Apparatuses for spatial modulation of the radiation field that are positioned between the x-ray source and the patient are known in the field of x-ray imaging in which one-dimensional radiation fields are used in the form of fan-shaped x-ray beams for exposure such as, for example, in conventional computed tomography. In these apparatuses, for example, tongue-shaped attenuation elements are arranged in the form of a one-dimensional array corresponding to the one-dimensional extent of the radiation field. The attenuation elements can be controlled via separate actuators independently of one another, such that individual sections or channels of the one-dimensional radiation field can be weakened or modulated independently of one another by the introduction of the attenuation elements. Such an apparatus is known, for example, from U.S. Pat. No. 5,044,007, in which the attenuation elements are fashioned tongue-shaped and tiltable, and each can be tilted into the radiation field by its actuator. The control of the individual actuators ensues dependent on the x-ray radiation exiting from the body after irradiation of the body to be examined, relative to the respective channel that can be influenced with the attenuation element. The radiation dose necessary for a sufficient contrast can be locally reduced in this manner to the respectively necessary value, such that overall a reduced radiation exposure results for the patient.
Similar apparatuses are known from U.S. Pat. Nos. 5,054,048, and 4,715,056, and European Application 0 251 407. In U.S. Pat. No. 5,054,048, the attenuation elements are designed as sliding elements that are moved into or out of the beam by a sliding mechanism with an electromechanical drive. The attenuation elements are wedge-shaped, such that different degrees of attenuation can be achieved by displacement thereof perpendicular to the beam direction.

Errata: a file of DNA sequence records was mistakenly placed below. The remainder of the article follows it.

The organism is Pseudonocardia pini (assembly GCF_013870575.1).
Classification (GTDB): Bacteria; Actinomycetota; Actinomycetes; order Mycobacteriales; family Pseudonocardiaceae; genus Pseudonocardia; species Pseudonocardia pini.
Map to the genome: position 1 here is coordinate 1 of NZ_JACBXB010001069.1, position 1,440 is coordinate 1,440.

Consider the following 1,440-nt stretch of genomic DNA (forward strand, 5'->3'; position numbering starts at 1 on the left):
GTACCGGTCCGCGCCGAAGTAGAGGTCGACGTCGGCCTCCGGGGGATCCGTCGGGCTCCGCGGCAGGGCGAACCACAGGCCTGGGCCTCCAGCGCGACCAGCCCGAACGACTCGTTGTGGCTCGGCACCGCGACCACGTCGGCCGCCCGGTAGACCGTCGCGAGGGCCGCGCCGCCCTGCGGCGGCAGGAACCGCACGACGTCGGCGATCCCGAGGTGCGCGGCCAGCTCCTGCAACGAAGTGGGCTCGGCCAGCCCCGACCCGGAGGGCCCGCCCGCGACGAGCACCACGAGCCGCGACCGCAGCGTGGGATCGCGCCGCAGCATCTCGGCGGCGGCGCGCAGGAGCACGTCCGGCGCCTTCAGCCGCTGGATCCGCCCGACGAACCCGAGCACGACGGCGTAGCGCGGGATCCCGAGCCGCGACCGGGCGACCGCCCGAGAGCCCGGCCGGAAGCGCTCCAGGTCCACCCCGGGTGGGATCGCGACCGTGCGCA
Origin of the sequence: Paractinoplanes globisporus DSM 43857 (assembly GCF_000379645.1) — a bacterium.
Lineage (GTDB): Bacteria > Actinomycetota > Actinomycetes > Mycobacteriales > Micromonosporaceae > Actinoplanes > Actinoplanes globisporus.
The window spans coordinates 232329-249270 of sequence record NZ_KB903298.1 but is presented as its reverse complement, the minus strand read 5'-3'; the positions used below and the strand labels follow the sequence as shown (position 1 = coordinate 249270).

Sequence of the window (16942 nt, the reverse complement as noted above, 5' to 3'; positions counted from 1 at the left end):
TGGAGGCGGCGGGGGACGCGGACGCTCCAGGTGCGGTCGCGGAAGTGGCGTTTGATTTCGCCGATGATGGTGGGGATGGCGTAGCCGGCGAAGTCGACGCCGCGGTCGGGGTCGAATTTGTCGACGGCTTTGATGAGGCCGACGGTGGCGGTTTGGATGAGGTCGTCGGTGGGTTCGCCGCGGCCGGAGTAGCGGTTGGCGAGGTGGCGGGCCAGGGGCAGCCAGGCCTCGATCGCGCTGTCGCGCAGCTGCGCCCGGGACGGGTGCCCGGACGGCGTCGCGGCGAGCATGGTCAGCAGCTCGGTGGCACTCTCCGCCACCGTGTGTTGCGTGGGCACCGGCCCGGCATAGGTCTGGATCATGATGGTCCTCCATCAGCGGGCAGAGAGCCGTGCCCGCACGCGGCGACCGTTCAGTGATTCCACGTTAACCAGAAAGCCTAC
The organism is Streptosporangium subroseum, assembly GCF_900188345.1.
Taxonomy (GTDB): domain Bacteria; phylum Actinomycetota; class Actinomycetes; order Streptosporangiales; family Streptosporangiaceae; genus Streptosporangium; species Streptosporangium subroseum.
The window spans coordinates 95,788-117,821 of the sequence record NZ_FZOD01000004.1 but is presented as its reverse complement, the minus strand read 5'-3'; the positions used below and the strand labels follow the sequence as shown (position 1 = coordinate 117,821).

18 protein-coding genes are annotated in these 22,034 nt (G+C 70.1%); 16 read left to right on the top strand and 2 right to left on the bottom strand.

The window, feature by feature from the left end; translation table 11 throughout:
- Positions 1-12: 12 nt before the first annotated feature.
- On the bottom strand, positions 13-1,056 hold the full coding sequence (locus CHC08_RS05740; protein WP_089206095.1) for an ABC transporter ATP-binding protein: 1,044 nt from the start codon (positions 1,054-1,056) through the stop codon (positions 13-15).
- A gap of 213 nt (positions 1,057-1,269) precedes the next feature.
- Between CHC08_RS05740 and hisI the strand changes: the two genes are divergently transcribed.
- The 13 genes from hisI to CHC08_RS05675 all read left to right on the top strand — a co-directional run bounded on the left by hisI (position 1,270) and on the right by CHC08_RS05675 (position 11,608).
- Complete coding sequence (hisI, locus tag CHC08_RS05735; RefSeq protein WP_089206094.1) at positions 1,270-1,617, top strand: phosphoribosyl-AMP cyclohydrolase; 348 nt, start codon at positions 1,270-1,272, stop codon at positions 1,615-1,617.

European Application 0 251 407 suggests the use of planar attenuation elements made from a piezoelectric material that can be tilted between two positions by the application of an electrical voltage.
From U.S. Pat. No. 4,715,056, a further one-dimensional attenuation apparatus is known in which tiltable pivotable planar attenuation elements are formed from a piezoelectric material as flex transducers that can be bent into the beam path by the application of an electrical voltage. This document furthermore discloses the possibility of an electromechanical drive as well as drive by means of a step motor. In the design with the electromechanical drive, the position of the attenuation elements is derived from the current strength of the current flowing through the electromagnet, namely the activating current.